Predictors of Short Intensive Care Unit Stay for Patients with Diabetic Ketoacidosis Using a Novel Emergency Department-Based Resuscitation and Critical Care Unit.
J Emerg Med. 2018 Nov 03;:
Authors: Zhou VL, Shofer FS, Desai NG, Lorincz IS, Mull NK, Adler DH, Greenwood JC
BACKGROUND: The resuscitation and critical care unit is a novel emergency department-intensive care unit designed to provide early critical care to emergency department patients for ≤24 h.
OBJECTIVES: This study sought to identify clinical variables associated with short intensive care unit (ICU) stays in patients with diabetic ketoacidosis (DKA), who commonly require ICU-level care.
METHODS: We conducted a retrospective, single-center, cross-sectional study of DKA patients ≥18 years of age who presented to an academic, urban hospital emergency department over 16 months. Patient demographics and clinical variables extracted from medical records were compared between prolonged ICU stay patients of ≥24 h versus short ICU stay patients (SSPs) of <24 h. ICU care was defined as treatment in the resuscitation and critical care unit or inpatient ICU.
RESULTS: One hundred sixty-eight emergency department visits with a primary diagnosis of DKA were analyzed. There were 53 prolonged ICU stay patients, 58 SSPs, and 57 patients required no ICU time. SSPs had significantly higher initial serum bicarbonate (13.0 vs. 9.0 mEq/L, p = 0.01) and shorter anion gap closure time (9.8 vs. 14.4 hours, p = 0.003). Medication nonadherence was a significantly more frequent precipitant in SSPs (67.2% vs. 47.2%, p = 0.03). Initial anion gap, glucose, beta-hydroxybutyrate, and severity of illness scores were not significantly different between groups. After multivariate logistic regression adjusting for variables significant from univariate analysis, higher initial bicarbonate (p = 0.04) and medication nonadherence (p = 0.03) remained significantly associated with SSPs.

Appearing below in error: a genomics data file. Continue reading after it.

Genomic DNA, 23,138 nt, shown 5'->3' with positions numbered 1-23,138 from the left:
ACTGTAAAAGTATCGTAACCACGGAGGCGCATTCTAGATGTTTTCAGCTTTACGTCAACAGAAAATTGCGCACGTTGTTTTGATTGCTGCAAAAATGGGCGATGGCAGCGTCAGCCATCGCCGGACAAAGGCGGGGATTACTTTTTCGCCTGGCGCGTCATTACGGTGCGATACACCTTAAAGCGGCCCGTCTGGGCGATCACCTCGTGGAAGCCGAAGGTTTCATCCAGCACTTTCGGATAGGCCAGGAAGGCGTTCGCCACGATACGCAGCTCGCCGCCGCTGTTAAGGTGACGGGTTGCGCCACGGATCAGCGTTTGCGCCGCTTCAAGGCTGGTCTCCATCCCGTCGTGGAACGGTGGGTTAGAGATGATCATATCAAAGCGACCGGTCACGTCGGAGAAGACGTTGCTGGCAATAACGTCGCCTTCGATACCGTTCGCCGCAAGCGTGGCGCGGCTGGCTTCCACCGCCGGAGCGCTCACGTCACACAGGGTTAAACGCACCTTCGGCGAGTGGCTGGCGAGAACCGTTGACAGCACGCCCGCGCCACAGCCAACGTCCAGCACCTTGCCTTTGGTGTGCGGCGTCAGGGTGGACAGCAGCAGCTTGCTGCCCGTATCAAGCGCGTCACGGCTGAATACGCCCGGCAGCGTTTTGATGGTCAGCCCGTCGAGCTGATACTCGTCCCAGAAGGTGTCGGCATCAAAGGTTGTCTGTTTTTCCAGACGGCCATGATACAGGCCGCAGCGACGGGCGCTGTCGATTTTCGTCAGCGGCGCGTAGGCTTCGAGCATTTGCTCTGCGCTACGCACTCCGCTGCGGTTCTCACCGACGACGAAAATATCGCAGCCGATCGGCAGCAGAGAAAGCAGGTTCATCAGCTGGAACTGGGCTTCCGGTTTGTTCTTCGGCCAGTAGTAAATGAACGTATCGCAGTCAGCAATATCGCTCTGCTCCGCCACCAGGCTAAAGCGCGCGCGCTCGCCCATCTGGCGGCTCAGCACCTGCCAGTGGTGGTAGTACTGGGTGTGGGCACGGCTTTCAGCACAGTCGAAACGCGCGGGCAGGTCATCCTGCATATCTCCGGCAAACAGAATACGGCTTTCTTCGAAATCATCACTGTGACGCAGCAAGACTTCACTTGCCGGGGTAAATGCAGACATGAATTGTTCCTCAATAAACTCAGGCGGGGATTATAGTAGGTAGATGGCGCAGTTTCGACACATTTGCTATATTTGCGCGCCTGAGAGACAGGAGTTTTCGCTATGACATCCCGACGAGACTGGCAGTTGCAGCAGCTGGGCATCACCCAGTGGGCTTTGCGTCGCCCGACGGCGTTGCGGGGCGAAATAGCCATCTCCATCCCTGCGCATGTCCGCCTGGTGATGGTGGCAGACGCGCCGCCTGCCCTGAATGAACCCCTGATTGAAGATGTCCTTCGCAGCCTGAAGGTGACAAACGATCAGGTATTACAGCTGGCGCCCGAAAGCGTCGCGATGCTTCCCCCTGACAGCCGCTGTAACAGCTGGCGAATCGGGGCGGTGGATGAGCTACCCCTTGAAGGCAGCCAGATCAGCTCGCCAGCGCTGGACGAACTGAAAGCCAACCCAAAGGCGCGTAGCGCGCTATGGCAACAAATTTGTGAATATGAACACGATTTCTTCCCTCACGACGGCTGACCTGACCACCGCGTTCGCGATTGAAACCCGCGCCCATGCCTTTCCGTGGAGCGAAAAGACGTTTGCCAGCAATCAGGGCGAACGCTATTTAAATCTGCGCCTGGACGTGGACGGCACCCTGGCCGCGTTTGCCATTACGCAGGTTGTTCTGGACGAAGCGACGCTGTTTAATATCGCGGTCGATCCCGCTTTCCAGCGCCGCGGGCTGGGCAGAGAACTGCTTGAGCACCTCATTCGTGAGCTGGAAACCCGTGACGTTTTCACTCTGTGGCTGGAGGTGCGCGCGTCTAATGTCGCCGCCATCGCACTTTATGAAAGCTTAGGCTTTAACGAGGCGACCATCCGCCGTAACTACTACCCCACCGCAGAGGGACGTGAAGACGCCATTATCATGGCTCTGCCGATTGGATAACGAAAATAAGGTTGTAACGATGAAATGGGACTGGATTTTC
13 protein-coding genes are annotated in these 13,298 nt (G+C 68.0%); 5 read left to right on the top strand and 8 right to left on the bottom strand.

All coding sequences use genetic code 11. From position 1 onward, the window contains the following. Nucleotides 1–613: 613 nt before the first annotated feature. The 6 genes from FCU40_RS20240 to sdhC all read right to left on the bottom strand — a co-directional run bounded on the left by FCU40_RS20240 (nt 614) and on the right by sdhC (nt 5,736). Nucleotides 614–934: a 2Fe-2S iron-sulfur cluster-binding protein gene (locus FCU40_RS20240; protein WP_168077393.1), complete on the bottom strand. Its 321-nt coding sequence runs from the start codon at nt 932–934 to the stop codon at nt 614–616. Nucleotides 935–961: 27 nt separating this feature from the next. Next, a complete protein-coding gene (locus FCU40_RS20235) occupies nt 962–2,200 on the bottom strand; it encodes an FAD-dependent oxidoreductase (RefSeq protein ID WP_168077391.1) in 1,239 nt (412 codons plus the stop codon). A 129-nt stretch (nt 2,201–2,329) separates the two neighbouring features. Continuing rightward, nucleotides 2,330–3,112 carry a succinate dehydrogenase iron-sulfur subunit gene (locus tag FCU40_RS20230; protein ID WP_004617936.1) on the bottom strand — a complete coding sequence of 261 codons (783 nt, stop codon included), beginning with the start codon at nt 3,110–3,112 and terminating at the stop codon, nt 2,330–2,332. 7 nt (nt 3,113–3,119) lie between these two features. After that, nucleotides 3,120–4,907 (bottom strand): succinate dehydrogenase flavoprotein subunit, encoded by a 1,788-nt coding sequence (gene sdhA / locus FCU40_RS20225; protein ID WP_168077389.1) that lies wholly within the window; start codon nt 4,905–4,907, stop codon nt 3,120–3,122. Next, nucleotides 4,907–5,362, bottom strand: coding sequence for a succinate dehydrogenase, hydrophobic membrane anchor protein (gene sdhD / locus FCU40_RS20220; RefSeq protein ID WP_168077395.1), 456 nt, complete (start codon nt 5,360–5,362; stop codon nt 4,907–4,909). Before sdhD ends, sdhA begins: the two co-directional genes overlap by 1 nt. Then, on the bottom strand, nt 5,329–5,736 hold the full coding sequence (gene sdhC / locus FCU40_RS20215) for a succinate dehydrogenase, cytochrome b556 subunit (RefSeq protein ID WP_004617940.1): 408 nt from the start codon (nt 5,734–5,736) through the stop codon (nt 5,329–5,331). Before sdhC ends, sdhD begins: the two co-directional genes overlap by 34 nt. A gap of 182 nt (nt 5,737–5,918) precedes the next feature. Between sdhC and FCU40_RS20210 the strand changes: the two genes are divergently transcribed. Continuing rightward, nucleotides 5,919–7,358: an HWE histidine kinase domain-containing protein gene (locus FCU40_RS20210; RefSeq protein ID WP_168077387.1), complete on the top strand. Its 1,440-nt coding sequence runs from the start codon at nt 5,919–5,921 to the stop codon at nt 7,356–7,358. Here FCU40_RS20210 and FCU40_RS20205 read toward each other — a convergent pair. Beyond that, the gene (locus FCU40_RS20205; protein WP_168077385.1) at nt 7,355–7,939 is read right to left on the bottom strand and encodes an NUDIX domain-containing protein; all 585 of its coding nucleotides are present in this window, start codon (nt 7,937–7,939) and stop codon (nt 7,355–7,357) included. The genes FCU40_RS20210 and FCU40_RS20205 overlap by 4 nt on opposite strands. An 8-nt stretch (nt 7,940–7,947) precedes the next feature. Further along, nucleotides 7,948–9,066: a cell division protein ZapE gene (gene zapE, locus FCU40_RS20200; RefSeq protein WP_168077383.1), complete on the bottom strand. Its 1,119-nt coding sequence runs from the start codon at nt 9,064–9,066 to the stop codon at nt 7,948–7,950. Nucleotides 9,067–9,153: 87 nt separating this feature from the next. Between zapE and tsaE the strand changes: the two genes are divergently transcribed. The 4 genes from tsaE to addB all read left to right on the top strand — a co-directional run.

CONCLUSIONS: Patients with DKA with short ICU stays have higher initial bicarbonate levels and are more likely to have medication nonadherence than patients requiring prolonged critical care. These variables may identify patients with DKA who are best treated in an emergency department-intensive care unit to potentially reduce inpatient ICU use.
PMID: 30401511 [PubMed - as supplied by publisher]